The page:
In Other Words
Like Family by Paolo Giordano
Like Family by Paolo Giordano, translated by Anne Milano Appel, Viking, 146 pages
Like Family goes by so quickly that it feels like a wisp of a novel. And yet, it contains real meaning: how family life can play out more vividly when there is someone else (in this case, a housekeeper) to witness it; how gatherings with extended family can be like going through the motions, whereas employees can become like family. Anne Milano Appel has translated this novel, published in Italian as Il nero e l’argento The Black and Silver), smoothly into English. The Italian title suggests that the novel is about the relationship between the narrator and his wife, Nora — the narrator characterizes Nora as silver and himself as black — but the heart of the novel, as reflected in the American title, is how the couple’s relationship with their housekeeper molds their family life.
The narrator, a physicist, recalls that the couple hired Mrs. A. as a housekeeper when Nora needed bed rest during her pregnancy. The power Mrs. A. will exert on the household is evident from the start. The narrator finds himself refusing an important grant to do research in a Zurich lab because Mrs. A. and Nora are in consensus that the baby should be brought up in Italy. The narrator only occasionally deploys his language as a physicist to narrative effect. After refusing the grant, he feels, albeit briefly, deep satisfaction that he has his Nora who understands him. “All progress made by physics from the beginning — heliocentrism and Newton’s law of universal gravitation; Maxwell’s synthetic, perfect equations and Planck’s constant; restricted and general relativity; multidimensional twisted strings and the most remote pulsars — all the glory of those discoveries taken together would not be enough to give me the same sense of satisfaction.”
When Emanuele is born, Mrs. A. becomes not only his nanny, but also a grounding force in the family. A few years later, however, Mrs. A. leaves, and the narrator expertly details how the relationship between Nora and him threatens to unravel in the aftermath. Mrs. A. leaves because she feels “tired,” but she is quickly diagnosed with cancer. In the meantime, Nora becomes overwhelmed with balancing household chores with her professional life, and she finds out that her mother is no help at all. Mrs. A. seemingly divines the tension between the couple and makes a last attempt from her deathbed to cement the bond between them. Last year’s acclaimed translation of The Door by Magda Szabo covers somewhat similar territory — a housekeeper who becomes indispensible and then falls sick — from the perspective of her female employer, Magda. What’s interesting is that Magda experiences far greater guilt than the male narrator of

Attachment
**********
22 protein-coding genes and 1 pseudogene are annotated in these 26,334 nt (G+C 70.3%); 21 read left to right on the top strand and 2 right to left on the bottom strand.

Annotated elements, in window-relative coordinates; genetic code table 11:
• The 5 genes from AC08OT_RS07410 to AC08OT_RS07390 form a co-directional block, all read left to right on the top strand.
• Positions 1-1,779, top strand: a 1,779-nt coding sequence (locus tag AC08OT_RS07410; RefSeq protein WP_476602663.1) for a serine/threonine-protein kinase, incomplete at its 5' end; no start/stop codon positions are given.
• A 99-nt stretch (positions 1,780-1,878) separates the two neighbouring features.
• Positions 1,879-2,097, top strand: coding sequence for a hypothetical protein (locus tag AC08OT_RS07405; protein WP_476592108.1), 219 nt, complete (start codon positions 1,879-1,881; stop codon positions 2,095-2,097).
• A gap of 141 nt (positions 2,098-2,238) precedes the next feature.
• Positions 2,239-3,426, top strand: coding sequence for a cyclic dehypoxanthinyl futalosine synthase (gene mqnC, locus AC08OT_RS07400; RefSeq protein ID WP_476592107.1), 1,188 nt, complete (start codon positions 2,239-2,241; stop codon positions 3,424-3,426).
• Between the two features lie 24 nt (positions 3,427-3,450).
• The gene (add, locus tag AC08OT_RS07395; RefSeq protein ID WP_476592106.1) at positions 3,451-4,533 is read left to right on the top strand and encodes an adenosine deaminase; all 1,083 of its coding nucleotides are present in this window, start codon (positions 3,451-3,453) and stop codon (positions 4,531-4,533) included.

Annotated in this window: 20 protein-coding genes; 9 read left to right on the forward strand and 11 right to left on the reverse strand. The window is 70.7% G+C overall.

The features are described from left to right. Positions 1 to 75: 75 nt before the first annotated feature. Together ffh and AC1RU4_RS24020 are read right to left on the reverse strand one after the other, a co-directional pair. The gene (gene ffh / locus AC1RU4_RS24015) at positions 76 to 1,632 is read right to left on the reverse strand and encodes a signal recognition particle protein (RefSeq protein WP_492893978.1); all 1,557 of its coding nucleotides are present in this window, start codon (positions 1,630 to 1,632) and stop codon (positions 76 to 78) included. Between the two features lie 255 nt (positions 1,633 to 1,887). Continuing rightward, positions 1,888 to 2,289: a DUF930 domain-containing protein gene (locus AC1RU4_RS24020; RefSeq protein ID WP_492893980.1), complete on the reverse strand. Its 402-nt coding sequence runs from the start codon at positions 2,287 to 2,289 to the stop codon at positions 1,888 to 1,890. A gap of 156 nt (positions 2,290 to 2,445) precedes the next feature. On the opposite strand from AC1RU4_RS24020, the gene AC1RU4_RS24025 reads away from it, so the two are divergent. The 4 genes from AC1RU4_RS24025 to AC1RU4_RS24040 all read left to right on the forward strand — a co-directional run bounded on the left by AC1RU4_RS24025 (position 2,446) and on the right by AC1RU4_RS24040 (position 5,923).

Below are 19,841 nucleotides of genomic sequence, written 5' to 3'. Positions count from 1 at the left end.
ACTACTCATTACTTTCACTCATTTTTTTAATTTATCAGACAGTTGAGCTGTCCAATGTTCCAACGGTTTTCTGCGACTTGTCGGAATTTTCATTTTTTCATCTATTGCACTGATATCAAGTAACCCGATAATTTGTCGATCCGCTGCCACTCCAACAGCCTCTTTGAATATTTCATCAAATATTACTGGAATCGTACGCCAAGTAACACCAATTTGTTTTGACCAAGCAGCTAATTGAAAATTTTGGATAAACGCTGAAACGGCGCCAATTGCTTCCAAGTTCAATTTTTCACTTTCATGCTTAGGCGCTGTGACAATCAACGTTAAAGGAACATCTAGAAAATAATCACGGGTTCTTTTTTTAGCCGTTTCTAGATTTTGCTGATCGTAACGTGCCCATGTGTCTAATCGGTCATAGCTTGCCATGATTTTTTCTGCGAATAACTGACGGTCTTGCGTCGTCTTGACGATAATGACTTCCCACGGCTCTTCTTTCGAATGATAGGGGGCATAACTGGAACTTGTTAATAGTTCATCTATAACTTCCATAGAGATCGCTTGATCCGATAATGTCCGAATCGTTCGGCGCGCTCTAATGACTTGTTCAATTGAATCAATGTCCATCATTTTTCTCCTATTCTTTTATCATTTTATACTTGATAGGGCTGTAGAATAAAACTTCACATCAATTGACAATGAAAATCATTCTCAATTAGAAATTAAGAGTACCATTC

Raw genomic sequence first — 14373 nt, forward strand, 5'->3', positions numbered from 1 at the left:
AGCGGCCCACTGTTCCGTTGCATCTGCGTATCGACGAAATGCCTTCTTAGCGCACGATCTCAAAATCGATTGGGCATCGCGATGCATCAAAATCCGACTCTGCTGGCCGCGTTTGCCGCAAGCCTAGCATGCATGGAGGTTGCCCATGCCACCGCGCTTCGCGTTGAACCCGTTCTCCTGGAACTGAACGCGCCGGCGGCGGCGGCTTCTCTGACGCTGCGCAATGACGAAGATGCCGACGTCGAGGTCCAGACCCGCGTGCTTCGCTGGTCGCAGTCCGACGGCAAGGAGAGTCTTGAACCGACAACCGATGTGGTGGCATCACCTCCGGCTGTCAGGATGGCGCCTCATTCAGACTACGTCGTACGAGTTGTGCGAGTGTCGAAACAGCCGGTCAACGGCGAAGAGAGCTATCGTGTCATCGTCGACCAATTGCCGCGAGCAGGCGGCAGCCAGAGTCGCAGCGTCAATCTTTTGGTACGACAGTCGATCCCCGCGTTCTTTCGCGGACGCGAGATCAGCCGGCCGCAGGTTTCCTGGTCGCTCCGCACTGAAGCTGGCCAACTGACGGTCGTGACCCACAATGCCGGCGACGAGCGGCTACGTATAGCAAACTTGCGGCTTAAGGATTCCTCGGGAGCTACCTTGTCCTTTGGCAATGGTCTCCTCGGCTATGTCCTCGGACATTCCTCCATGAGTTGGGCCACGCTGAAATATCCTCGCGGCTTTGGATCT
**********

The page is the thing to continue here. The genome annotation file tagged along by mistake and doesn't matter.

Like Family about whether she is caring sufficiently for her ailing former housekeeper. Like Family is narrated almost casually, though it is braided with intimacy: To prepare Mrs. A. to undergo chemotherapy, the narrator unexpectedly takes her to a shop to pick out a wig.
The novel is not narrated sequentially, and we keep waiting in vain to see Mrs. A. in action, in her prime. Witnessing what Mrs. A. accomplished in the narrator’s home may have given the story additional force. We might understand better what the narrator and his wife miss so acutely after Mrs. A.’s departure. But the narrator details only a brief experience of being cared for by Mrs. A. while his wife was on a summer vacation with her mother.
The narrator’s family and Mrs. A. were a part of each other’s daily lives for several years, and Emanuele was all but a grandson to Mrs. A. After acting in a stage performance at school, Emanuele feels despondent when he realizes that Mrs. A. has left already. It doesn’t matter that his real grandmother and her husband were in the audience. Emanuele wants to be seen by Mrs. A., the person who used to be his nanny and playmate.
When the grim business of death approaches, Mrs. A.’s relatives scoop her up and the narrator and his wife have little access to her. She leaves them two pieces of furniture: a table and a credenza. The same relatives presumably sell off the cherished paintings that Mrs. A. had kept covered up for years, and which belonged to her late husband. The narrator observes: “Poor, foolish Mrs. A.! You let yourself be duped — death tricked you, and illness before that. Where are the paintings that you kept hidden behind the screen? ... You often boasted about how smart you were, how you learned everything you knew from experience, but unfortunately it didn’t turn out to be very useful ... The end does not pardon us even the slightest of faults, even the most innocent of failings.”
It’s puzzling that the narrator at times becomes hypercritical of Mrs. A., and it is a reminder that despite his brushstrokes, her true character somehow eludes us. As relatable as this story is, there persists something feather-like in the way it f loats away: By not bringing us closer to Mrs. A’s essence, the novel lacks the weight it might otherwise have had. What is clearer is that the relationships we consider to be our closest human connections can be tenuous and may shift someday. A cold vacuum is left when sickness and death part us from people who may not be related to us, but who nevertheless were like family.